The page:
There are several antibiotics available to treat pertussis. If you or your child is diagnosed with pertussis, your doctor will explain how to treat the infection.
- Isolate the person (separate bedroom) until he or she has received five days of antibiotics. During this time, everyone who comes into contact with the sick person should wear a surgical mask to cover their face.
- Practice good hand washing. Whooping cough bacteria can be transmitted through contact with contaminated inanimate objects such as dishes.
- Drink plenty of fluids, including water, juices, soups, and eat fruits to prevent dehydration.
- Eat small, frequent meals to decrease the amount of vomiting.
- Do not give cough medications unless otherwise instructed by your doctor.
- Use a cool-mist vaporizer to help loosen secretions and soothe the cough.
- Keep the home environment free from irritants that can trigger coughing, such as smoke, aerosols, and fumes.
- Monitor a sick child for signs of dehydration, such as dry lips and tongue, dry skin, decrease in the amount of urine or wet diapers, and crying without producing tears. Report any signs of dehydration to your doctor immediately
The best way to prevent pertussis (whooping cough) among infants, children, teens, and adults is to get vaccinated. Also, keep infants and other people at high risk for pertussis complications away from infected people.
In the United States, the recommended pertussis vaccine for infants and children is called DTaP. This is a combination vaccine that protects against three diseases: diphtheria, tetanus and pertussis. For maximum protection against pertussis, children need five DTaP shots. The first three shots are given at 2, 4, and 6 months of age. The fourth shot is given between 15 and 18 months of age, and a fifth shot is given before a child enters school, at 4–6 years of age. Parents can also help protect infants by keeping them away as much as possible from anyone who has cold symptoms or is coughing.
Vaccine protection for pertussis, tetanus and diphtheria fades with time. Before 2005, the only booster available contained protection against tetanus and diphtheria (called Td), and was recommended for teens and adults every 10 years. Today there are boosters for pre-teens, teens and adults that contain protection against tetanus, diphtheria and pertussis (Tdap). Pre-teens going to the doctor for their regular check-up at age 11 or 12 years should get a dose of Tdap. Teens who did not get this vaccine at the 11 or 12-year-old check-up should get vaccinated at their next visit. Adults who did not get Tdap as a pre-teen or teen should get one dose of Tdap instead of the Td booster. Most pregnant women who were not previously vaccinated with Tdap should get one dose of Tdap postpartum before leaving the hospital or birthing center. Getting vaccinated with Tdap is especially important for families with and caregivers of new infants.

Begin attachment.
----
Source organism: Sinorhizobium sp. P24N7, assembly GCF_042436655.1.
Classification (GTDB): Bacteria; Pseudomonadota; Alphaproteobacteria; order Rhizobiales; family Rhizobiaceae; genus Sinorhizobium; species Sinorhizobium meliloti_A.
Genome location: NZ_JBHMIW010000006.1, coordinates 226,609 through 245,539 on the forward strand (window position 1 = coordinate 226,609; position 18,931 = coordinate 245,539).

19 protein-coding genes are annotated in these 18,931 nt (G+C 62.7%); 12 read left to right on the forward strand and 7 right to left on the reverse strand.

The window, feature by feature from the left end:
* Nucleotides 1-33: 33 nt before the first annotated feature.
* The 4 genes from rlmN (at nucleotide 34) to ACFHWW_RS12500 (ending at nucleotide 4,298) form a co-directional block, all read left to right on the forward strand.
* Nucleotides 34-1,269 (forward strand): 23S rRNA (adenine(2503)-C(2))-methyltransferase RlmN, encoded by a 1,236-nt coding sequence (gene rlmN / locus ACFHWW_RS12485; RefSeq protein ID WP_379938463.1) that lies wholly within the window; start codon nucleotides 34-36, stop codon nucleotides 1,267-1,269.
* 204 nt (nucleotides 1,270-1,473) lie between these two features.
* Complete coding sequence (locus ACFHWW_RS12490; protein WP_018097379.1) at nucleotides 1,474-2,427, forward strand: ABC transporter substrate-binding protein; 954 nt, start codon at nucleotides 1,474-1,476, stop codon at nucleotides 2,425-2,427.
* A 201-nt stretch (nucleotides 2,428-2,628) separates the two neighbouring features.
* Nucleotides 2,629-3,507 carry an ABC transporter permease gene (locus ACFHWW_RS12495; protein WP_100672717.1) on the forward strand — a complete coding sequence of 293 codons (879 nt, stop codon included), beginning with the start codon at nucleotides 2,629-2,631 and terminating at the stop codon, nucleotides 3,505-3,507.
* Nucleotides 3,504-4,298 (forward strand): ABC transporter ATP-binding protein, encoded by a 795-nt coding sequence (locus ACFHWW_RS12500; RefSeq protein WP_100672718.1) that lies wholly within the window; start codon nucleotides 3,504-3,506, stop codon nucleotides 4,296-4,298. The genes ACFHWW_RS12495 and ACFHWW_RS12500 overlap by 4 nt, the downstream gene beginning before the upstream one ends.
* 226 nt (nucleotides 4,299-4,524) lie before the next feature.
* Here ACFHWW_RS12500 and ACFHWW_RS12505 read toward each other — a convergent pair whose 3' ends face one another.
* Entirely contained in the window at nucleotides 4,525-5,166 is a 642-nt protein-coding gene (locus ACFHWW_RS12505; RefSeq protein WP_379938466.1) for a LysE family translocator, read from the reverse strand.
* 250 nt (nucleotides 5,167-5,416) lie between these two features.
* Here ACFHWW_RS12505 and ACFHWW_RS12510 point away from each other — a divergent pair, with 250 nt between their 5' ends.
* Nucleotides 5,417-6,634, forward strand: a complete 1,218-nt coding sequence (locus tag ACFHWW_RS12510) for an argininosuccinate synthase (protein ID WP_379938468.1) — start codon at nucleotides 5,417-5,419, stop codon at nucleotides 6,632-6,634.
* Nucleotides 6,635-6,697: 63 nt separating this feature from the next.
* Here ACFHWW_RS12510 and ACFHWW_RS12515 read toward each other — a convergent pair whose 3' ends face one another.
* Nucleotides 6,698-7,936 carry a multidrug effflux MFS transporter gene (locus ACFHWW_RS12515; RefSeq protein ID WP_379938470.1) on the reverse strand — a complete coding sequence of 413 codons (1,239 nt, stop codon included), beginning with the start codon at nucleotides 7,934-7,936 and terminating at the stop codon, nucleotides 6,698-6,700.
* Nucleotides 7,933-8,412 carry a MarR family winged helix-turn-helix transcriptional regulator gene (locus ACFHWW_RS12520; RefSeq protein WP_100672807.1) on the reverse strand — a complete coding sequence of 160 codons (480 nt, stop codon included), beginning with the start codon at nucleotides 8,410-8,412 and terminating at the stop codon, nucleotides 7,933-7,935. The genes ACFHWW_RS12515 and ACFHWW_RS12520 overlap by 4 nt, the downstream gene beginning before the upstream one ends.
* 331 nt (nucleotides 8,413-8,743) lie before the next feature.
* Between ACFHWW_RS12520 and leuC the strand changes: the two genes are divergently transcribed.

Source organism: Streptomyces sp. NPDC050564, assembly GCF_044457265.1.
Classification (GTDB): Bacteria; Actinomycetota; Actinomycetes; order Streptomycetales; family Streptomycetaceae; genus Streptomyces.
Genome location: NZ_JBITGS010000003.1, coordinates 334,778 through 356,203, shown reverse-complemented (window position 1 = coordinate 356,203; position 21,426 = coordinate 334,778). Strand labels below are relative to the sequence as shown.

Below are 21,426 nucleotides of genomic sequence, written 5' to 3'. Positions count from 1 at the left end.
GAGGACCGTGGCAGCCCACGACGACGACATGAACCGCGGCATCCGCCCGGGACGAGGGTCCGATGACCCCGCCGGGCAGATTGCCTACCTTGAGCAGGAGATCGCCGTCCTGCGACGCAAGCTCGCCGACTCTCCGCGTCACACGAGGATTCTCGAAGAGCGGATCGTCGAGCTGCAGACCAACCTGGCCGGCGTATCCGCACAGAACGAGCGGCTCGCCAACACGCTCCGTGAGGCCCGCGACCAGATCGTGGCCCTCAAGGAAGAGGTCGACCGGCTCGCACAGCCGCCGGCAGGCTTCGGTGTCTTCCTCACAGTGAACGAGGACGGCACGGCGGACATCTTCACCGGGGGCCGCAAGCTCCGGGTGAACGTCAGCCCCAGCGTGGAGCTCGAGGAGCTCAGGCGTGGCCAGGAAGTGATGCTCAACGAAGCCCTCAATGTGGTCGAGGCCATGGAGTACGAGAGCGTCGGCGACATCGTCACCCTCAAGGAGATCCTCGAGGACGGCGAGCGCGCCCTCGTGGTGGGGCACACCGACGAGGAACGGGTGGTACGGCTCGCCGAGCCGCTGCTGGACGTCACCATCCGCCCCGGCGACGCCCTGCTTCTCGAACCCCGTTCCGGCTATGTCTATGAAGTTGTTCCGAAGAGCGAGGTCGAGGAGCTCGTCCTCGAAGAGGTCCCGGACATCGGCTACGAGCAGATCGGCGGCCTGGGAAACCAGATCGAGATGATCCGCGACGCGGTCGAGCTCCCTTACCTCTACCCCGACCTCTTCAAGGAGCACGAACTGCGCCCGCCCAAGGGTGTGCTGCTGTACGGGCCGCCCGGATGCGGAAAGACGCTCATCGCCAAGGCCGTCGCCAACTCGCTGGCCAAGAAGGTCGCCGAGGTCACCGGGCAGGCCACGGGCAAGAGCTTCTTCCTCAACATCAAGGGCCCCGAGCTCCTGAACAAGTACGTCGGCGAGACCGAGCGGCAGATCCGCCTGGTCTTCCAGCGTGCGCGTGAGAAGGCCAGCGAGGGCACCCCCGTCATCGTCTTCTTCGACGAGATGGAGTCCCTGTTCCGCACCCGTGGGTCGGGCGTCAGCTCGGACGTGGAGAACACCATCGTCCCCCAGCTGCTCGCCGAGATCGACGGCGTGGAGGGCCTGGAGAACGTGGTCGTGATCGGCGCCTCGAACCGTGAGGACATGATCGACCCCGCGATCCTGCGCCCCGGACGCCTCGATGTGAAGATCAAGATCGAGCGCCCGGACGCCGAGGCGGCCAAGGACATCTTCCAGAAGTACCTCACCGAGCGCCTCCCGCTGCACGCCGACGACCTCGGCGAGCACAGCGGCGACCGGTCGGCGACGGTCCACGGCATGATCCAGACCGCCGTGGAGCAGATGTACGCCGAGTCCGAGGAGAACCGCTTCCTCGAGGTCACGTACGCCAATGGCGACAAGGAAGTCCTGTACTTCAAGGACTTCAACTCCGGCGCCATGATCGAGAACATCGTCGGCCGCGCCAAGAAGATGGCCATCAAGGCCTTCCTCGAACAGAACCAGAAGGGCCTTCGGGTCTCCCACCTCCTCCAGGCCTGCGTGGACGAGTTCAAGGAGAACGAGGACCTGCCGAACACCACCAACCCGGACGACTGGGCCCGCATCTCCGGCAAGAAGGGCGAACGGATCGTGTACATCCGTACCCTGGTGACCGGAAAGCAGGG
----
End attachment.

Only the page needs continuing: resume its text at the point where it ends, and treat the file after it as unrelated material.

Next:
The easiest thing for adults to do is to get Tdap instead of their next regular tetanus booster that Td shot that they were supposed to get every 10 years. The dose of Tdap can be given earlier than the 10-year mark, so it is a good idea for adults to talk to a healthcare provider about what is best for their specific situation.
Vaccine protection for pertussis, tetanus, and diphtheria fades with time, so adults need a booster shot. Experts recommend adults receive a tetanus and diphtheria booster (called Td) every 10 years and substitute a Tdap vaccine for one of the boosters. The dose of Tdap can be given earlier than the 10-year mark. Getting vaccinated with Tdap is especially important for adults who are around infants.
Remember that even fully-vaccinated adults can get pertussis. If you are caring for infants, check with your healthcare provider about what’s best for your situation.
If your doctor confirms that you have pertussis, your body will have a natural defense (immunity) to future infections. Since this immunity fades and does not offer lifelong protection, routine vaccines are recommended.
Your local health department may recommend preventive antibiotics (medications that help prevent diseases caused by bacteria) to close contacts, including all household members of a pertussis patient, regardless of age and vaccination status. This might prevent or reduce the chance of getting pertussis. A close contact is anyone who had face-to-face contact or shared a small space for a long period of time with an infected person or had direct contact with respiratory secretions (like from coughing or sneezing) from a person with pertussis.
- In 2009, nearly 17,000 cases of pertussis (whooping cough) were reported in the U.S., but many more go undiagnosed and unreported.
- Coughing fits due to pertussis infection can last for up to 10 weeks or more; sometimes known as the “100 day cough.”
- Pertussis can cause serious illness in infants, children and adults and can even be life-threatening, especially in infants.